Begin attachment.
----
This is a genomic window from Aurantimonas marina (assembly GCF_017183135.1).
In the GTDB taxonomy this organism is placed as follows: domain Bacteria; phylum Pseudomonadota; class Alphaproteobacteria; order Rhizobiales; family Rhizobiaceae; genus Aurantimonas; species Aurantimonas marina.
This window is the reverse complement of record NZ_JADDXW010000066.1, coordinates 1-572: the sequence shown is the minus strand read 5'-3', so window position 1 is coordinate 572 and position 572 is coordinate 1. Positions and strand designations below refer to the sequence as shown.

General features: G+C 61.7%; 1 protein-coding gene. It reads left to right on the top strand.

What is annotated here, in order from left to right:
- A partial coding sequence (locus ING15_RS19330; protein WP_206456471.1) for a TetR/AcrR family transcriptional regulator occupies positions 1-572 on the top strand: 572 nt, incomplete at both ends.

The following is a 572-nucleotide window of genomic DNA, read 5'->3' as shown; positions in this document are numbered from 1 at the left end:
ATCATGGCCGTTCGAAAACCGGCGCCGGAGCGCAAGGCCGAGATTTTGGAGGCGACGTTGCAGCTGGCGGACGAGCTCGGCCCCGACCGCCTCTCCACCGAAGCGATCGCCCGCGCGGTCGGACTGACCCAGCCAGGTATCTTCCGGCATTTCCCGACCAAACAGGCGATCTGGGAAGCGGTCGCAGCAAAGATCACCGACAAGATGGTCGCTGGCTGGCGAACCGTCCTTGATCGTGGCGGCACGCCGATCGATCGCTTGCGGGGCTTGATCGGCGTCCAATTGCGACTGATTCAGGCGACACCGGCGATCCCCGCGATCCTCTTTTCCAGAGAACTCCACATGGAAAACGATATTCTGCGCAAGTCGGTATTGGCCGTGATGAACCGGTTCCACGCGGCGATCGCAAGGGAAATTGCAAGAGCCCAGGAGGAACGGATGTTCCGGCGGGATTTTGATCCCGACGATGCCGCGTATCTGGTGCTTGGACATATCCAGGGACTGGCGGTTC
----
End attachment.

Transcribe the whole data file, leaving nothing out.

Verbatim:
This is a genomic window from Aurantimonas marina (assembly GCF_017183135.1).
In the GTDB taxonomy this organism is placed as follows: domain Bacteria; phylum Pseudomonadota; class Alphaproteobacteria; order Rhizobiales; family Rhizobiaceae; genus Aurantimonas; species Aurantimonas marina.
This window is the reverse complement of record NZ_JADDXW010000066.1, coordinates 1-572: the sequence shown is the minus strand read 5'-3', so window position 1 is coordinate 572 and position 572 is coordinate 1. Positions and strand designations below refer to the sequence as shown.

General features: G+C 61.7%; 1 protein-coding gene. It reads left to right on the top strand.

What is annotated here, in order from left to right:
- A partial coding sequence (locus ING15_RS19330; protein WP_206456471.1) for a TetR/AcrR family transcriptional regulator occupies positions 1-572 on the top strand: 572 nt, incomplete at both ends.

The following is a 572-nucleotide window of genomic DNA, read 5'->3' as shown; positions in this document are numbered from 1 at the left end:
ATCATGGCCGTTCGAAAACCGGCGCCGGAGCGCAAGGCCGAGATTTTGGAGGCGACGTTGCAGCTGGCGGACGAGCTCGGCCCCGACCGCCTCTCCACCGAAGCGATCGCCCGCGCGGTCGGACTGACCCAGCCAGGTATCTTCCGGCATTTCCCGACCAAACAGGCGATCTGGGAAGCGGTCGCAGCAAAGATCACCGACAAGATGGTCGCTGGCTGGCGAACCGTCCTTGATCGTGGCGGCACGCCGATCGATCGCTTGCGGGGCTTGATCGGCGTCCAATTGCGACTGATTCAGGCGACACCGGCGATCCCCGCGATCCTCTTTTCCAGAGAACTCCACATGGAAAACGATATTCTGCGCAAGTCGGTATTGGCCGTGATGAACCGGTTCCACGCGGCGATCGCAAGGGAAATTGCAAGAGCCCAGGAGGAACGGATGTTCCGGCGGGATTTTGATCCCGACGATGCCGCGTATCTGGTGCTTGGACATATCCAGGGACTGGCGGTTC